Thom Gunn, who died in April at the age of 74, was a lively Anglo-American poet with a warm heart and a cool head, a rare combination. His rigorous intelligence and sympathetic imagination are everywhere in evidence in his 12 books of poems.

Poetry on both sides of the Atlantic has been enriched by his Collected Poems, which brings together nearly four decades of work from his assured first book, Fighting Terms (1954), to his sunlit middle collection, Moly (1971), to his magisterial book of elegies, The Man With Night Sweats (1992). His final collection, Boss Cupid (2000), suggests that this excellent verse technician was, in the end, a provocative gay love poet.

Gunn was a transplanted British writer who identified strongly with San Francisco, his adopted home town. He studied with the poetic rationalist Yvor Winters at Stanford (the Library of America recently published his excellent edition of Winters's Selected Poems), who ingrained in him a permanent sense of the rigor and balance of the Elizabethan plain style. As he wrote in a tribute poem to Winters:

You keep both Rule and Energy in view,

Much power in each, most in the balanced two:

Ferocity existing in the fence

Built by an exercised intelligence.

What he concluded about his former teacher is also eminently true of himself: "For all his respect for the rules of poetry, it is not the Augustan decorum he came to admire but the Elizabethan, the energy of Nashe, Greville, Gascoigne, and Donne, plain speakers of little politeness."

Gunn was very much at home in the traditional meters of English poetry, though he also liked to experiment with syllabic stanzas and looser free verse rhythms, with what he called "openness." He had "little politeness," and part of the shock of his work is the way he employed a plain style and traditional English meters to write about the contemporary urban life he found in California -- about drugs and panhandlers, gay bars and tattoo parlors. There is a powerful dialectic -- a high tension -- running throughout his work between raw anarchistic energy and powerful intellectual control. His poems enact an ongoing struggle to keep Rule and Energy in right relation, proper balance.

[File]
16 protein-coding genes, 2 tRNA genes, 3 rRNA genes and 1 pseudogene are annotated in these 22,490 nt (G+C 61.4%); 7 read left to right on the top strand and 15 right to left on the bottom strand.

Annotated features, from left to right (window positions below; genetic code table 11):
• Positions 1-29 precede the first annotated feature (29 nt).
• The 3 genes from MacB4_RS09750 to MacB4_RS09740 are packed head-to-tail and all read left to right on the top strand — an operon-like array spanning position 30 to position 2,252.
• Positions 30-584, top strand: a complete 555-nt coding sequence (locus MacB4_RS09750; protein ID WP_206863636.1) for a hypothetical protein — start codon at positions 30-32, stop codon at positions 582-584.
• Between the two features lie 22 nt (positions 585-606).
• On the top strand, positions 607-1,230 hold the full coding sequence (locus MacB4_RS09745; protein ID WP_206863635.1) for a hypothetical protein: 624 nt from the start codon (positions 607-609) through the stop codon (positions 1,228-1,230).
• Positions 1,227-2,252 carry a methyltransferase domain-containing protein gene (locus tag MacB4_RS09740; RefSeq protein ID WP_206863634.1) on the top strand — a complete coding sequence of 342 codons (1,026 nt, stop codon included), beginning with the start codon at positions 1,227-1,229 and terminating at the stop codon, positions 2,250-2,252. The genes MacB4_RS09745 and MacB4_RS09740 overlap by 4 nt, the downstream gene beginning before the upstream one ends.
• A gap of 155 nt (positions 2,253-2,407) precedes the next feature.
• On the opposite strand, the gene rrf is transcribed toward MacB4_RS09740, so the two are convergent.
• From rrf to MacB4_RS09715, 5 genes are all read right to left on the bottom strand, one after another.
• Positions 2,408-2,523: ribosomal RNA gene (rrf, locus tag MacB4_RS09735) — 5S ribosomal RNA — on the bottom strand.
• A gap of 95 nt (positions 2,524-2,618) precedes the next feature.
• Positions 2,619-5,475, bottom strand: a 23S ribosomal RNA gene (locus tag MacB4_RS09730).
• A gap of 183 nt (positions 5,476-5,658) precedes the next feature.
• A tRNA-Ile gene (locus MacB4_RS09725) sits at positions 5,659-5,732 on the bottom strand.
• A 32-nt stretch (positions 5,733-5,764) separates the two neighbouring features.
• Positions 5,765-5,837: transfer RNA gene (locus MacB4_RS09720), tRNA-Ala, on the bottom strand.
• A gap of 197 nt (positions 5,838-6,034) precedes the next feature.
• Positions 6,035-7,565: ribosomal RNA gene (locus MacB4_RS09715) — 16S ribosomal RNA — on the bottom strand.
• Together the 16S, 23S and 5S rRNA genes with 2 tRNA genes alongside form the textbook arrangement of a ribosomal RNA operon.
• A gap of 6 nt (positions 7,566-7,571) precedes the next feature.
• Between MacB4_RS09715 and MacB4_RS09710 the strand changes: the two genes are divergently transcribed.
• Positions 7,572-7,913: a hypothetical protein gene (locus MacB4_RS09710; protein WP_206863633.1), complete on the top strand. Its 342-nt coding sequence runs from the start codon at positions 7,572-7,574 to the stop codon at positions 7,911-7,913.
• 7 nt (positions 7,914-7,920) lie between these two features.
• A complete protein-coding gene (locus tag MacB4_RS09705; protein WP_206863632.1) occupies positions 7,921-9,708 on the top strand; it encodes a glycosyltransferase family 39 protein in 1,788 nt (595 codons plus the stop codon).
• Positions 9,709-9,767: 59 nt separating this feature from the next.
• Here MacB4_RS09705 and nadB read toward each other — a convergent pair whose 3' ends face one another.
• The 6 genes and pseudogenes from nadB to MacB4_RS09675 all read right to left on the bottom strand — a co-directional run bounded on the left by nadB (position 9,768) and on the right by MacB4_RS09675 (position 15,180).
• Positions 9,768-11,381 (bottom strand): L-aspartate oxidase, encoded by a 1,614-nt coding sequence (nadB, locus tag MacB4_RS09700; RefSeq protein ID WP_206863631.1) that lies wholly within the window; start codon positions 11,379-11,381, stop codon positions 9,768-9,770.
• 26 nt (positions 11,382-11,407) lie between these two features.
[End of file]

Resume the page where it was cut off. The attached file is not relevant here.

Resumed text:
Gunn insisted on the continuity between England and America, between meter and free verse, between epiphanic vision and everyday consciousness. His existential rebelliousness was tempered by a sense of our common humanity. I would say that his Elizabethan manner reached its peak in his sequence of elegies for friends who died during the AIDS epidemic of the late 1980s. Here is a memorial lyric for his friend Larry Hoyt, whose life was too early stilled:

Still Life

I shall not soon forget

The greyish-yellow skin

To which the face had set:

Lids tight: nothing of his,

No tremor from within,

Played on the surfaces.

He still found breath, and yet

It was an obscure knack.

I shall not soon forget

The angle of his head,

Arrested and reared back

On the crisp field of bed,

Back from what he could neither

Accept, as one opposed,

Nor, as a life-long breather,

Consentingly let go,

The tube his mouth enclosed

In an astonished O.

(Quotations are from Thom Gunn, "Collected Poems." Farrar Straus Giroux. Copyright © 1994 by Thom Gunn.)